EICR - This is an acronym for ‘Electrical Inspection Condition Report’ - this is an inspection that should be carried in all rental properties once every 5 years by a registered electrician.
EPC - This is an acronym for ‘Energy Performance Certificate’, which is a certificate that every property has indicating its energy efficient rating on a scale of A-G. All privately owned properties are required to score at least an E before they can be either sold or let out.
Furnished - This refers to a property that contains everything required to live in - there is no legal blueprint for what is actually required to be determined a furnished property, but generally includes things such as furniture, white goods, TV etc.
Find out what's best - furnished or unfurnished?
Gas Safety Check - A gas safety check should be carried out every year by a Gas Safe registered engineer. Tenants should receive a record of the check within 28 days of it being carried out or at the start of the tenancy.
Guarantor - A guarantor is someone who landlords can request any outstanding rent from should their tenants fail to pay.
HMO - This is an acronym for ‘House in Multiple Occupation’, which is a property that contains several individually let dwellings within one larger property with all tenants sharing communal facilities, such as the kitchen. In the UK, there are different HMO rules and legislation in place across different counties.
Learn more about what a HMO is.
Inventory - This is a document that outlines all contents within a property. They are carried out before a tenancy begins and when a tenant vacates. An inventory can help avoid or settle disputes at the end of a tenancy.
Joint Tenancy - A joint tenancy is when two or more people rent a property together. Each tenant will be equally responsible for the tenancy and all responsibilities will be shared, such as the responsibility to pay the rent and to ensure the property remain in a good condition.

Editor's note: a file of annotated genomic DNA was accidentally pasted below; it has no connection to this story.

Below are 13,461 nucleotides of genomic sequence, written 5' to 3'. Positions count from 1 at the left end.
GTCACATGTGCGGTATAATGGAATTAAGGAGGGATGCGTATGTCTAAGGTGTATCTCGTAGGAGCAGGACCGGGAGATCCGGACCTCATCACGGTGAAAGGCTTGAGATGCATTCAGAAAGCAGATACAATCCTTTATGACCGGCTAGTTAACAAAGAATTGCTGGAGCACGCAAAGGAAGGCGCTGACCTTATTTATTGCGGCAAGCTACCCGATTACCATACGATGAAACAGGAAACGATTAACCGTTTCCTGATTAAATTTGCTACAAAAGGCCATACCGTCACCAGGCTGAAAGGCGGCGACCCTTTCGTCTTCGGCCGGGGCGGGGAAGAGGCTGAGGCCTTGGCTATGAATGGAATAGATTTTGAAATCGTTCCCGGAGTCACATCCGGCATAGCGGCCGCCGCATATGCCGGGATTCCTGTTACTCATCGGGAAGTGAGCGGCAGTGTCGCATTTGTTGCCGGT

Kerb Appeal - This refers to how attractive a property looks from the outside. Things such as guttering in a great condition, new exterior paint, and a well landscaped front garden can all help improve a properties kerb appeal.
Long Let - This refers to a tenancy term that lasts a long time - an average tenancy would be for 6 or 12 months, so anything beyond this could be considered a long let.
Managing Agent - This term refers to a company - usually a letting agent - that a landlord uses to manage their buy to let property.
NRL Scheme - This is an acronym for ‘Non-Resident Landlord Scheme’, which is a scheme that can be used by landlords who live abroad to pay tax when they let out a property in the UK.
Notice Period - The notice period is the amount of time that a landlord or tenant must give before ending a tenancy.
Occupancy Rights - These are rights that are included within the tenancy agreement. They outline the rights that a tenant has to occupy the property.
PAT - This is an acronym that stands for ‘Portable Appliance Testing’. These tests are carried out by a registered electrician on electrical equipment to ensure it’s safe for use. It’s recommended that landlords have these PAT tests carried out annually or at the change of a tenancy.
PCM - This is an acronym for ‘Price Per Calendar Month’ and refers to the cost of renting a property on a monthly basis.